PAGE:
Man RayNew York 1920, editioned replica 1973

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Artwork details

Artist
Man Ray (1890‑1976)
Title
New York
Date 1920, editioned replica 1973
MediumGlass, steel, cork and linen tape
Dimensionsobject: 259 x 65 x 65 mm
Collection
Tate
Acquisition Presented by Lucien Treillard 2002
Reference
T07882

Summary

Like a number of Man Ray’s objects, New York has been known under several titles: Ball Bearings, Roulement Habile (or Easy Rolling), and Export Commodity. The original object – subsequently destroyed - was made in New York in 1920 and consisted of a jar of olives in oil, in which Man Ray had replaced the olives with steel balls. The jar was labelled ‘New York’, perhaps because the upright shape evoked a skyscraper in miniature. In any event, Man Ray chose to take the object with him to France in 1920, where he told a customs officer that the jar would give him the illusion of having something to eat, should he encounter hard times.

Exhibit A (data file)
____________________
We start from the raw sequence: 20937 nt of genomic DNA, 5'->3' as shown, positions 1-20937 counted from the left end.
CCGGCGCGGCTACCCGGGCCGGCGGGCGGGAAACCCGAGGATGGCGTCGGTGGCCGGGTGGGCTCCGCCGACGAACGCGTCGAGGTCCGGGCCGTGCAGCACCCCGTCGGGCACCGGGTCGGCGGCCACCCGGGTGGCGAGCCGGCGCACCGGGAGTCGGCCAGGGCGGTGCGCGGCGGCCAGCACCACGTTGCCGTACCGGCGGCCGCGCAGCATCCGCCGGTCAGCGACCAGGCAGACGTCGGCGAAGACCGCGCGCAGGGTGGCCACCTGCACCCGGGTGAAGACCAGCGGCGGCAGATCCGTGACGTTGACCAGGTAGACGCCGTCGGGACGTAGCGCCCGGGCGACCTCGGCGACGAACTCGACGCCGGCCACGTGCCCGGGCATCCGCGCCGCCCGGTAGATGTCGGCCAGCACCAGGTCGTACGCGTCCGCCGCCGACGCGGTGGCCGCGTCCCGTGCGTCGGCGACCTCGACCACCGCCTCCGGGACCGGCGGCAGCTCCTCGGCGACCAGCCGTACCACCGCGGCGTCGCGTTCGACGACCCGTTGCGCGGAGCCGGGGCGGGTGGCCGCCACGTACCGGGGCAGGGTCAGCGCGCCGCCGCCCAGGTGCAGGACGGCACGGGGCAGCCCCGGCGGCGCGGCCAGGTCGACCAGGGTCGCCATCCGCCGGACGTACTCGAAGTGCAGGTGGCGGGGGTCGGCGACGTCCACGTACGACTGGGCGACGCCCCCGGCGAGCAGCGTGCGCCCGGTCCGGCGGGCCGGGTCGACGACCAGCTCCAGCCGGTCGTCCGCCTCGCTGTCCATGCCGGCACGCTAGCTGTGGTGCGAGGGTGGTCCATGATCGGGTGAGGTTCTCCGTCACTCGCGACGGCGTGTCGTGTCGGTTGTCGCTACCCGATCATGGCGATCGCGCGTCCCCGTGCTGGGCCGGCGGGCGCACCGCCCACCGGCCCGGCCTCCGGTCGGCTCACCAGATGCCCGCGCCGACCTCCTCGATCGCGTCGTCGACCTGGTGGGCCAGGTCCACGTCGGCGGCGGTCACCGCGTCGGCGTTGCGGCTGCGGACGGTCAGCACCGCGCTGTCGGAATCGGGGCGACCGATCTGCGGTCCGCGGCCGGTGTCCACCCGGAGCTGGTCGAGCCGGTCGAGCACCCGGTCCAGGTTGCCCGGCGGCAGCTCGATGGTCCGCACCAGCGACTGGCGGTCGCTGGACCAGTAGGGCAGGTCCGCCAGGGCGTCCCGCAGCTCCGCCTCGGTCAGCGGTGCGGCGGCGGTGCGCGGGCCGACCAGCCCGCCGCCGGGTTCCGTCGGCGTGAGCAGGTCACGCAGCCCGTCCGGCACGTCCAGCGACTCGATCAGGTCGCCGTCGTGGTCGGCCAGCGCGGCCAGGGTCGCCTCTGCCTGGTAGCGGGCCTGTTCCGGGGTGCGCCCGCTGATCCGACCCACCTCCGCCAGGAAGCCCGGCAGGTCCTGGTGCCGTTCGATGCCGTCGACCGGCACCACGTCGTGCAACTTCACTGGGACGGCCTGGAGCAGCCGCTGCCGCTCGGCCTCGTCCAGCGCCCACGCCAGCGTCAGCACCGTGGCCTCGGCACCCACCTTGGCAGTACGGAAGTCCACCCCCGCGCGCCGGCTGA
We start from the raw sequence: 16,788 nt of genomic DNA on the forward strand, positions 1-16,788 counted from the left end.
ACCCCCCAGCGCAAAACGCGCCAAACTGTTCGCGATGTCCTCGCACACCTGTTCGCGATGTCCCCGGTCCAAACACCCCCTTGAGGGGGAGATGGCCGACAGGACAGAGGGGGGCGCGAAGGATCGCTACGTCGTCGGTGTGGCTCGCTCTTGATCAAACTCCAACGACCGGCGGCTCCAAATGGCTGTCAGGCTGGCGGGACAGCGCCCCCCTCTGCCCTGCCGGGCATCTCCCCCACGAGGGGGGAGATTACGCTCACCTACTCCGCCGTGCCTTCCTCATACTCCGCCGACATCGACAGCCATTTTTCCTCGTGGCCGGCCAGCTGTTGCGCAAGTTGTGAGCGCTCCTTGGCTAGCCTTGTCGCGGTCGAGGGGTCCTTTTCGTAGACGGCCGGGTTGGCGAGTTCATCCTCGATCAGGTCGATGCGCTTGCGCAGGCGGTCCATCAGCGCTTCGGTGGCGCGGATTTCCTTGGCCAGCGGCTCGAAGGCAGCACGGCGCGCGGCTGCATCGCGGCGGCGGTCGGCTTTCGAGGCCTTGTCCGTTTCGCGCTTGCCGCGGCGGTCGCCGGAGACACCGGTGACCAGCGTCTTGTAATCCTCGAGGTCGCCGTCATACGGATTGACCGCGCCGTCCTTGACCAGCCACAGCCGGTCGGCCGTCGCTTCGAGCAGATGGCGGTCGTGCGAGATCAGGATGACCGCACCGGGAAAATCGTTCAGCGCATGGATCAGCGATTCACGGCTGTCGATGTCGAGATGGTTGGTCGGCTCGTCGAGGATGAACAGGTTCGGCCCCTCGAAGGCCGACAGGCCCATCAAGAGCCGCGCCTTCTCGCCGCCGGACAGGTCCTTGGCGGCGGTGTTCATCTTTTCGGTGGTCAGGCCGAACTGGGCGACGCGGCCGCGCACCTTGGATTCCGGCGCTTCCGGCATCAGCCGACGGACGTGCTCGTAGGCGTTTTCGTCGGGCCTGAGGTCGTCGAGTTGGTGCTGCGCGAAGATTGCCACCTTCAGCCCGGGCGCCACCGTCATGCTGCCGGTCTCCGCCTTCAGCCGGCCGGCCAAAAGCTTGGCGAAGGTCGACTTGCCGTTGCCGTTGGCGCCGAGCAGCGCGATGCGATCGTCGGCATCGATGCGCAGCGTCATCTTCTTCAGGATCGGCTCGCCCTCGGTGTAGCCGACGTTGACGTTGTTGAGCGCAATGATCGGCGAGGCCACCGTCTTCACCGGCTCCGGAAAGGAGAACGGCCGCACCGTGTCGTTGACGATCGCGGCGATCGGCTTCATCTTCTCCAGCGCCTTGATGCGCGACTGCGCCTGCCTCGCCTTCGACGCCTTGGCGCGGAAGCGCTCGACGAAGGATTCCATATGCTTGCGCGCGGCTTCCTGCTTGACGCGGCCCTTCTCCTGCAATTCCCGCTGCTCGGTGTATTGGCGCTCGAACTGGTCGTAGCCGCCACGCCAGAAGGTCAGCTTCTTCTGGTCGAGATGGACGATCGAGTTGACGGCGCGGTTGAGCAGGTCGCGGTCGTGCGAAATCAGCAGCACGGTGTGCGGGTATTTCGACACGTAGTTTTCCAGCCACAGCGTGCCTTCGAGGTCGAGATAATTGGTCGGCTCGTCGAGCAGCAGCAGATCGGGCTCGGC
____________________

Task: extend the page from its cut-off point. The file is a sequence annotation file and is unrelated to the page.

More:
This was an early object, made during the height of Man Ray’s involvement in the New York dada movement. Its play with olives/ball bearings was a visual and material equivalent for the substitutions common in jokes and metaphors, and was an example of how a three-dimensional object could engage with a free play of ideas and associations, previously considered to be largely the province of words… (read more)

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